Eck, P. 1988. Blueberry Science. Rutgers University Press. New Brunswick, NJ

Maloof, J.E. 2001. The effects of a bumble nectar robber on plant reproductive success and pollinator behavior. Amer. J. of Bot. 88(11):1960-1965.

Merrill, T.A. 1936. Pollination of the highbush blueberry. Mich. Agr. Expt. Sta. Tech. Bul. 151.

Natural Resource, Agriculture, and Engineering Service. NRAES-55. Highbush Blueberry Production Guide. 1992.

Prior, R.L., G. Cao, A. Martin, E. Sofic, J. McEwen, C. O’Brien, N. Lischner, M. Ehlenfeldt, W. Kalt, G. Krewer, and C.m. Mainland. (1998). Antioxidant Capacity As Influenced by Total Phenolic and Anthocyanin Content, Maturity, and Variety of Vaccinium Species. J. Agric. Food Chem.46(7):2686 – 2693.

Sampson, B.J., R.G. Danka, and S.J. Stringer. 2004. Nectar robbery by bees Xylocopa virginica and Apis mellifera contributes to the pollination of rabbiteye blueberry. J. Econ. Entomol. 97(3):735-740.

Sanford, M. 1998. Pollination, the Forgotten Agricultural Input. Proceedings of the Florida Agricultural Conference and Trade Show J. Ferguson, et al eds., pp. 45-47

Wang, H., Cao, G. and Prior, R.L. (1996) Total antioxidant capacity of fruits. J. Agric. Food Chem. 44:701-705.

Wilson, R.L., C.A. Abel and R.L. Luhman, 1999. Comparing three bee species for controlled pollination of selected Brassicaceae. J. Iowa Acad. Sci. 106:1-3.

Project Objectives:

1. To compare the effects on blueberry flower pollination using hornedfaced bee (Osmia cornifrons), honey bees, natural pollinators, and no pollinators treatments at three different locations based on local pollinator population type.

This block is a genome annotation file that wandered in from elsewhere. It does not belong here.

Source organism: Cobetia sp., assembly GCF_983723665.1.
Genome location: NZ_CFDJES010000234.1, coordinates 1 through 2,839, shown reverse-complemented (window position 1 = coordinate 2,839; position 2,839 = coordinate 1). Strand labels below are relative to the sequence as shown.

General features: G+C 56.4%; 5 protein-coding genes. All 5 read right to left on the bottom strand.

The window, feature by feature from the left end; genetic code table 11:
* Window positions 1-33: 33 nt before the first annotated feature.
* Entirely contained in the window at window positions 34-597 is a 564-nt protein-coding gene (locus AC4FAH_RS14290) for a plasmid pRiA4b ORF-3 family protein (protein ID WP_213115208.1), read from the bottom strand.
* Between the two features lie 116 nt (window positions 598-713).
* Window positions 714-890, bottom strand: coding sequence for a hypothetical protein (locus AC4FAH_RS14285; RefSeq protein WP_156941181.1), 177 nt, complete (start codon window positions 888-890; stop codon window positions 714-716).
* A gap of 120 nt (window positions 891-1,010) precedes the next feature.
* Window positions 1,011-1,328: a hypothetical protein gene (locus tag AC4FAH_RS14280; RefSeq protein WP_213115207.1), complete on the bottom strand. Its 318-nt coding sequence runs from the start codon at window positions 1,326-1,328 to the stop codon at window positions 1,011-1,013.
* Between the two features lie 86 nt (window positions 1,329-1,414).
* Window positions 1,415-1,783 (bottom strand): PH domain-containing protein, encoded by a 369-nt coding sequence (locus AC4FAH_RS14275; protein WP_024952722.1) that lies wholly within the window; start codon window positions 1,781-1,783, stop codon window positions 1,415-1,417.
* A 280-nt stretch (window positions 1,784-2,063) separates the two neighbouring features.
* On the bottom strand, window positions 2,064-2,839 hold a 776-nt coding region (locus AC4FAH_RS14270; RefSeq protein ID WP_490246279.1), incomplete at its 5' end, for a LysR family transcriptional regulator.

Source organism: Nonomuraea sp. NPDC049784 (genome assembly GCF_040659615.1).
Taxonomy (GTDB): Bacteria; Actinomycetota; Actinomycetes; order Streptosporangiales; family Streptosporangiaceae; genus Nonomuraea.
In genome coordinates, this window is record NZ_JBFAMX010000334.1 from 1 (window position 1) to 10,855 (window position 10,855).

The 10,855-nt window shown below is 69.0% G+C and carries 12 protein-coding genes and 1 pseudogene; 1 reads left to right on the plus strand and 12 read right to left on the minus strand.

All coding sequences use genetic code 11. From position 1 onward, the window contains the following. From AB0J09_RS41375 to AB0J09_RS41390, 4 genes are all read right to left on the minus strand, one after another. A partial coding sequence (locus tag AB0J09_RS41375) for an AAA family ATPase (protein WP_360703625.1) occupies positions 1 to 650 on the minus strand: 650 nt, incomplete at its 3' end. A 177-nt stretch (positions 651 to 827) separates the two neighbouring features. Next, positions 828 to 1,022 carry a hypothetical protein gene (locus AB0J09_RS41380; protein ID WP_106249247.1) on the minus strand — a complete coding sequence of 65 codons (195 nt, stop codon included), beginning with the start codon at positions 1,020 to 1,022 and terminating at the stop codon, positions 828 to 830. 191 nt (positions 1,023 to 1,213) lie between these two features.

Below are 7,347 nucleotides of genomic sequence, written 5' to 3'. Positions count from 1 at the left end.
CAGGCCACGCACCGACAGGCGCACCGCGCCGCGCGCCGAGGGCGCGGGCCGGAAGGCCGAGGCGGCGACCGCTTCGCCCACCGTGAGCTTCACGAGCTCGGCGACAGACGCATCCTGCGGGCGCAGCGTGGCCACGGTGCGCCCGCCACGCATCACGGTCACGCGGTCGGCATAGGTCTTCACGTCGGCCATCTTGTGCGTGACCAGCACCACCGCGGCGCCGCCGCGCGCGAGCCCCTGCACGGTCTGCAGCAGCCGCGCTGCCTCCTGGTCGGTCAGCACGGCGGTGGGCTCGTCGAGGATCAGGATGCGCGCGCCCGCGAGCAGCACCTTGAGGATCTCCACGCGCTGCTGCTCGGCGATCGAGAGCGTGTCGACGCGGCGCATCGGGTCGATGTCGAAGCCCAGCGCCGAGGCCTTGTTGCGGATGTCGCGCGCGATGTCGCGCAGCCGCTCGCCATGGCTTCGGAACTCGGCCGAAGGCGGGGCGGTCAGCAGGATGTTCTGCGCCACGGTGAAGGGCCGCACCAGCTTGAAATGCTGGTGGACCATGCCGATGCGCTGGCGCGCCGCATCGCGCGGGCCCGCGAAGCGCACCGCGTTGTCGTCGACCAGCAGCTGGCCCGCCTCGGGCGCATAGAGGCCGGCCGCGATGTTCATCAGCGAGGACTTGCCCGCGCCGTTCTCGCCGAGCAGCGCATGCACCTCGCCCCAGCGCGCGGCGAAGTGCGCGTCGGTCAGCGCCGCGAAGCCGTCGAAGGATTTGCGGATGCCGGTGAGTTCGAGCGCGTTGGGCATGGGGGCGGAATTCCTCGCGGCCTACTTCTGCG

a. West Virginia University Plant and Soil Science Farm – Established honeybee pollination program
b. Commercial Blueberry Farm – Established hornedfaced pollination program.
c. Developing commercial blueberry farm – Relying completely on natural pollinators with no honeybee or hornedfaced pollination programs located within pollination range.

2. To disseminate research information via peer reviewed journal articles, on-farm demonstrations, grower meetings, web-sites and other extension channels.

Expected Results:
This research will give new insights in using hornedfaced bees as a pollinator in highbush blueberry production. The hornedfaced bee has been shown to be more economical, more efficient pollinator and easier to manage than honeybee colonies on species other than blueberry. Results from this project will be made available to growers via peer reviewed journal articles, on-farm demonstrations, grower meetings, web-sites and other extension channels which would benefit blueberry growers in the U.S. Northeast region. Submission of materials will be made to ‘The Blueberry Bulletin’ which is published weekly during the growing season by the Rutgers Cooperative Extension of New Jersey. During the first week of August 2005, the West Virginia University, Division of Plant and Soil Sciences Farm hosts an Organic Farm Field Day which includes tours of research projects being conducted on the farm and associated with the farm. This pollinator project would be included in the 2005 Organic Farm Field Day tour and presentations.

Cooperators

Click linked name(s) to expand
  • Bob McConnell
  • Tom McCutcheon

Research

Materials and methods:

Site Analysis: